I know that with the formula $T=2\pi\sqrt{\frac{m}{k}}$ the time period is not related to the amplitude. However, would amplitude matter if i do this experiment in real life. Would a greater amplitude result in more friction of some sort?

  • $\begingroup$ It is an interesting question. When you pluck a guitar string real hard it begins with greater amplitude and diminishes but the frequency stays the same. $\endgroup$ – Bill Alsept Aug 16 '17 at 6:11
  • $\begingroup$ You're saying that the period of oscillation should remain constant ? $\endgroup$ – Hilkjh Aug 16 '17 at 7:41
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    $\begingroup$ @Bill Alsept it is not constant the frequency. If you pull it very much (but not that much as to break it) the string will vary slightly its frequency at the beginning. It is not much, but it is detectable. I have made the experiment with my guitars. I think in this case has to do with the fact that the string may go out of its linear regime for a little. $\endgroup$ – user171780 Apr 5 '18 at 23:40

Ideally no. With "ideally" I mean that friction is proportional to velocity, the spring is ideal, and everything is independent of temperature and any other stuff out of Classical Mechanics.

In real life I bet for yes. This is because the formula $F_\text{friction} \propto -\dot{x}$ is a very simple model when temperature is constant, there are no turbulences in the fluid (or the surface), etc. In real life if you inject enough energy into the spring (this is equivalent to a very big initial amplitude) then dissipation will heat the surrounding thus changing the properties of the medium and thus varying not only the force of friction but also the properties of the spring (because it will heat also). In addition you can consider that the expression $F_{\text{spring}} = -k x$ is also an approximation, very good when $x$ is small but not to good for big values of $x$.


$2$ $pi$ frequency is root of return force/(inertia- displacement). A real spring will also have nonlinear terms in return force. The return force can be expanded in powers of displacement such as $F = ax + bx.x + cx.x.x ..$.Where $x$ is the displacement and $a,b c$ etc are constants. $b < a, c < b$ etc. The nonlinear terms, that is those involving $b,c$ etc can be neglected for small oscillations. $2$ $pi$ frequency then takes the form as the root of $a/m$ . $m$ is the mass. This is constant. Note that as the displacement is made to increase by increasing the amplitude of oscillation terms involving $x$ square, $x$ cube etc become larger and cannot be neglected. The frequency will then depend on amplitude.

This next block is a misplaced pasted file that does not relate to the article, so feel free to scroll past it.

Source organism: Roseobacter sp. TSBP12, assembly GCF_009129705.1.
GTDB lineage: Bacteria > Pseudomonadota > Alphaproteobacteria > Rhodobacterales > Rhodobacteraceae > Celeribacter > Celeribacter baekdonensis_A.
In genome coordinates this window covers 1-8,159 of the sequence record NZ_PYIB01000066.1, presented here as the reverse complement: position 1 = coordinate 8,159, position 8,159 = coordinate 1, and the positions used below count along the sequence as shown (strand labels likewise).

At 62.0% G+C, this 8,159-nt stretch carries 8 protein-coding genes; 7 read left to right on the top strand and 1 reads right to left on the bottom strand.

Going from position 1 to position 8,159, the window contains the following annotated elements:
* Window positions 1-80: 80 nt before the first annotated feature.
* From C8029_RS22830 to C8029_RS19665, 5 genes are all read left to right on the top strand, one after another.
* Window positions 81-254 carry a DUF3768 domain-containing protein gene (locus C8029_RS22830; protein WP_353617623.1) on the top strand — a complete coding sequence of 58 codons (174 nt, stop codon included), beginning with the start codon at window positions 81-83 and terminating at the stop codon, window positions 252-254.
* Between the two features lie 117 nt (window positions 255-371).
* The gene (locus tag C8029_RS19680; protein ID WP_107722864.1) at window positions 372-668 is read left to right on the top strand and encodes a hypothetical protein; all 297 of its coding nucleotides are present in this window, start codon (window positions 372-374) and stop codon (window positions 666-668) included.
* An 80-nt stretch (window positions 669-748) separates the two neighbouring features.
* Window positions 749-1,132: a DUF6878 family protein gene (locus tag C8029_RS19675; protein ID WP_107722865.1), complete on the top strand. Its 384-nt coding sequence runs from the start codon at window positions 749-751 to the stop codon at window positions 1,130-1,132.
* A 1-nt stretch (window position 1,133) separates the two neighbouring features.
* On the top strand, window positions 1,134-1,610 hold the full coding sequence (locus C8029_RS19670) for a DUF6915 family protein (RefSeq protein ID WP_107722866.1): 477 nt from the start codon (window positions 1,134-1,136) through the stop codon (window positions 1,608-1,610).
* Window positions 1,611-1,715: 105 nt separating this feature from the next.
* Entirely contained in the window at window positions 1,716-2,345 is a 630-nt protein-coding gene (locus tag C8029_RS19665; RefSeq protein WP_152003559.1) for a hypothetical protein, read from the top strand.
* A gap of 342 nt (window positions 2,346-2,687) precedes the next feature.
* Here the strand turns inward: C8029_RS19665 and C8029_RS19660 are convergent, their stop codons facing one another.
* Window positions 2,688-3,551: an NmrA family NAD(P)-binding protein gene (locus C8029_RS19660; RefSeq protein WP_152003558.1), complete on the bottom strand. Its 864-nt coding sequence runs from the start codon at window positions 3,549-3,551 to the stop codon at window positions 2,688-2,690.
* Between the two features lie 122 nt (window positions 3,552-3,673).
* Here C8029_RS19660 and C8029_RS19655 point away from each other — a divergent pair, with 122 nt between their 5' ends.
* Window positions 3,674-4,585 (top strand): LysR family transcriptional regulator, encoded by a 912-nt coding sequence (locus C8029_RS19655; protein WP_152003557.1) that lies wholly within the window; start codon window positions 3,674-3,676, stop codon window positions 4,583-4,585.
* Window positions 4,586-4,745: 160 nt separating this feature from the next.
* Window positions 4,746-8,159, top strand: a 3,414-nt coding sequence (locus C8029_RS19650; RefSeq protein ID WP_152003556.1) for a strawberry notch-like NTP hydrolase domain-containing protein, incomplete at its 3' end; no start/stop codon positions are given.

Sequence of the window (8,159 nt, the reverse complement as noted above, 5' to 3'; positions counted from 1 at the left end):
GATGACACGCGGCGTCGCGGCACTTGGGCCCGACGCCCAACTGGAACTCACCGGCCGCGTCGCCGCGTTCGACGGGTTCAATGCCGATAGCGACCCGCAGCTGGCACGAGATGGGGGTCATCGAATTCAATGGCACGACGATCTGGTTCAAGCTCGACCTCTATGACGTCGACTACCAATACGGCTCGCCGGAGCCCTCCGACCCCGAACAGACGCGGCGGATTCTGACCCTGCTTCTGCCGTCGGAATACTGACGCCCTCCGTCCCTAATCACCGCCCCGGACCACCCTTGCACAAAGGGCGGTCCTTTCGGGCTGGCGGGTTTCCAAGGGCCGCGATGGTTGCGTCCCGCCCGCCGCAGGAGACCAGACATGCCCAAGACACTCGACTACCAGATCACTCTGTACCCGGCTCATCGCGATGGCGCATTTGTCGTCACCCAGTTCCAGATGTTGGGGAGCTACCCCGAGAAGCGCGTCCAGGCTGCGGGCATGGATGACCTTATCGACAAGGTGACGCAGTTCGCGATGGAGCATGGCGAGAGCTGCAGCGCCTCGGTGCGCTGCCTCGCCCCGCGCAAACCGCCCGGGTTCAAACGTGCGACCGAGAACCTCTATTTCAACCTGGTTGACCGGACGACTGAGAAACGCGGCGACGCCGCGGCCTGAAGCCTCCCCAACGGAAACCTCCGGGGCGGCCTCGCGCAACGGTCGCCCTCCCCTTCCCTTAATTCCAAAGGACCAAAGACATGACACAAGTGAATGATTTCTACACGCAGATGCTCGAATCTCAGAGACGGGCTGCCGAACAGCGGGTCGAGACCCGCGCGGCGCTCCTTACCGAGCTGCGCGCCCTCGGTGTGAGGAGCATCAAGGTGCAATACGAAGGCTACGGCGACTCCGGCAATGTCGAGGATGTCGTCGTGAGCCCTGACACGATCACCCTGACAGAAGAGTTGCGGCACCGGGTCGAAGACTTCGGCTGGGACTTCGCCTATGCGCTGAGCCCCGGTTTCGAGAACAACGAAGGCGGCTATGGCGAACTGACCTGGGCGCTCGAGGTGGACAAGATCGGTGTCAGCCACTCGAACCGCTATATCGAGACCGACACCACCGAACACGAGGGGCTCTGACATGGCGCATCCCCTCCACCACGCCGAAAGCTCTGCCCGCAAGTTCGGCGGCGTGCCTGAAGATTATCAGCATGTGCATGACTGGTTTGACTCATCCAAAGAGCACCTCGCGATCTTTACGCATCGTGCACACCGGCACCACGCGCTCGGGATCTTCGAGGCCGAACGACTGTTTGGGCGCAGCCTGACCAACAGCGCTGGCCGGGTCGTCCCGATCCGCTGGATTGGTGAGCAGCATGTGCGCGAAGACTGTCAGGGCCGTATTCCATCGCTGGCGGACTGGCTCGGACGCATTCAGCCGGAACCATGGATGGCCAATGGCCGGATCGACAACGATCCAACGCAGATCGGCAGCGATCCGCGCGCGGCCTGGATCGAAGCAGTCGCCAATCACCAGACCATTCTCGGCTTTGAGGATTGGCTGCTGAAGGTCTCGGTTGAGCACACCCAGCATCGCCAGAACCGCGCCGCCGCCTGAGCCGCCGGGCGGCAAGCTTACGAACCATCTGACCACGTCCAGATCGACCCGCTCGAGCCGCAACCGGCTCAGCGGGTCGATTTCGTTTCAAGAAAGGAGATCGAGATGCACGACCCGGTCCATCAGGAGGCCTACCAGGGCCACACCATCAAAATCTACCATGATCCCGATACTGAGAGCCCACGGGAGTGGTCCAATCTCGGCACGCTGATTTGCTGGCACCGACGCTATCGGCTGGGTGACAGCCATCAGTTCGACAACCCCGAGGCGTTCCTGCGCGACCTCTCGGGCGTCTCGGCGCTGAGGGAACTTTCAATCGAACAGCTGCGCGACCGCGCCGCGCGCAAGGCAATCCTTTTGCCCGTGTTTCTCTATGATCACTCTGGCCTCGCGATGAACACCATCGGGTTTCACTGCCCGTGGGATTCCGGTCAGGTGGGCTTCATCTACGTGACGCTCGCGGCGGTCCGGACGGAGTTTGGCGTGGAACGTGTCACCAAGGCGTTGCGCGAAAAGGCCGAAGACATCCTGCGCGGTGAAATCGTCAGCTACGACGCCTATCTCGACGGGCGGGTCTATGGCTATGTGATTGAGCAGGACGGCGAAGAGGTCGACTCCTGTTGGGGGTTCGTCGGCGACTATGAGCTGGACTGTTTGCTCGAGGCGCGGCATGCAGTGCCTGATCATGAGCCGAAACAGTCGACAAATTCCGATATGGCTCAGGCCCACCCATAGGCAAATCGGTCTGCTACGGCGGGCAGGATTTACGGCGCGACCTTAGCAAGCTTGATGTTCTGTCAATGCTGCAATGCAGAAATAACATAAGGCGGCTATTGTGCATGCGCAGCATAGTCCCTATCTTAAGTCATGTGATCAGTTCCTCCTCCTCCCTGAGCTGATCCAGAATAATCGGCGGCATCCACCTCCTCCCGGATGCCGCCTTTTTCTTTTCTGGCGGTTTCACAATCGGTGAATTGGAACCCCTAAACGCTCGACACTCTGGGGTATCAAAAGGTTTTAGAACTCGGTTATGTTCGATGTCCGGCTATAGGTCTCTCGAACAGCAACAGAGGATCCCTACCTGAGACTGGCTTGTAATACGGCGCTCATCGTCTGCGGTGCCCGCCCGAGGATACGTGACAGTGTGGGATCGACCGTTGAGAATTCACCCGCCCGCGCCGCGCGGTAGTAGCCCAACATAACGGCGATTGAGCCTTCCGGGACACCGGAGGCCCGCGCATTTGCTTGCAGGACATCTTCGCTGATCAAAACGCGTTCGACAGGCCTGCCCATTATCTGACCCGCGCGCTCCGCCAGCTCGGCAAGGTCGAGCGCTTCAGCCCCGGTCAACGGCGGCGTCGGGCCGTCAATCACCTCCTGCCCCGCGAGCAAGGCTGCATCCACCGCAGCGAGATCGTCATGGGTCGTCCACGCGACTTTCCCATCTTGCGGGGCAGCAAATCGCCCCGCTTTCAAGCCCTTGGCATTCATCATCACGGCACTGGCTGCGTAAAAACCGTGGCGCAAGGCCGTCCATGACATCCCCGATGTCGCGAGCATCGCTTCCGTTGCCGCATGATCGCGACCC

• $\begingroup$ So you're saying that spring constant (if large amplitude) would change therefore time period would change? $\endgroup$ – Hilkjh Aug 16 '17 at 8:48
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    $\begingroup$ The spring constant would not change with amp. However the return force could be taken as equal to kx +bkx*x+..... Where b<< 1. So the non linear terms like x square and x cube etc would start making a contribution to frequency giving T dependent on x for large enough x. $\endgroup$ – SAKhan Aug 16 '17 at 14:09
  • $\begingroup$ @SAKhan +1 it might be good to include your comment back into your answer, it's really central to your point. $\endgroup$ – uhoh May 7 '18 at 4:31
  • $\begingroup$ Done uhoh as you mentioned $\endgroup$ – SAKhan May 9 '18 at 18:56

No, the amplitud does not affect to the period.

For a spring-mass system:

if you solve the differential equation $$m\ddot x +kx=0$$ you get a solution that looks like this $$x(t)=A_0 \cos (\omega t -\delta)$$

Where both the amplitude ($A_0$) and the phase angle ($\delta$) are in fact arbitrary constants which could be any real number, but the frequency $\omega $ is determined by the mass and the stiffness constant of the spring (or its equivalent in other mechanic system). And similarly to the damped oscillator.

At the moment this model works well enough to predict the results of all mechanics systems which performs small oscillations (like a pendulum, or a string), so an experiment in real life should behave as the theory says.

  • $\begingroup$ The first equation is usually given for an ideal spring-mass system. When applied to a real world problem, most (good) authors will find a way to communicate in some way that it is an approximation, as you did by including "well enough" at the end of your answer. The answer is really "Yes, but not much" rather than "No." $\endgroup$ – uhoh May 7 '18 at 4:27

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